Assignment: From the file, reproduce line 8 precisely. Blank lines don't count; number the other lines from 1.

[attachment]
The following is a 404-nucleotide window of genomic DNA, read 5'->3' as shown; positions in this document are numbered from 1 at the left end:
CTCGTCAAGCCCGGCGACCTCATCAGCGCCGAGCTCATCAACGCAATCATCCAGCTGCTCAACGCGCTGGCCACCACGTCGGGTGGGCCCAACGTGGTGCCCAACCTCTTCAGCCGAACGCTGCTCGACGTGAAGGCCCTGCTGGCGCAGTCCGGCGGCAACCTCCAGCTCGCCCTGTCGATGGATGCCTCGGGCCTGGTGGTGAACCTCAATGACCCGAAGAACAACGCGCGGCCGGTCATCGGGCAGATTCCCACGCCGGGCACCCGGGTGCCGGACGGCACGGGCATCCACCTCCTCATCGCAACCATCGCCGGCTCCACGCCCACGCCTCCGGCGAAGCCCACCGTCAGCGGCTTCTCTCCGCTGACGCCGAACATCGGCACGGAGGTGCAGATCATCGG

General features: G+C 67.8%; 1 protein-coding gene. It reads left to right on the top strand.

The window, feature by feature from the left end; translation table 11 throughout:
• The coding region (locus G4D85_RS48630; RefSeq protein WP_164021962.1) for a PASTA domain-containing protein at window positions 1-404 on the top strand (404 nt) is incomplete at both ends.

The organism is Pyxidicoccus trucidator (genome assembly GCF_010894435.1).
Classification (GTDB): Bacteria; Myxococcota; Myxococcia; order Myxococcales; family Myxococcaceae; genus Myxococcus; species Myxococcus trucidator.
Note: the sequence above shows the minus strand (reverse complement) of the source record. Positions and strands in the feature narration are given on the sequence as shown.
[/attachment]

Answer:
Note: the sequence above shows the minus strand (reverse complement) of the source record. Positions and strands in the feature narration are given on the sequence as shown.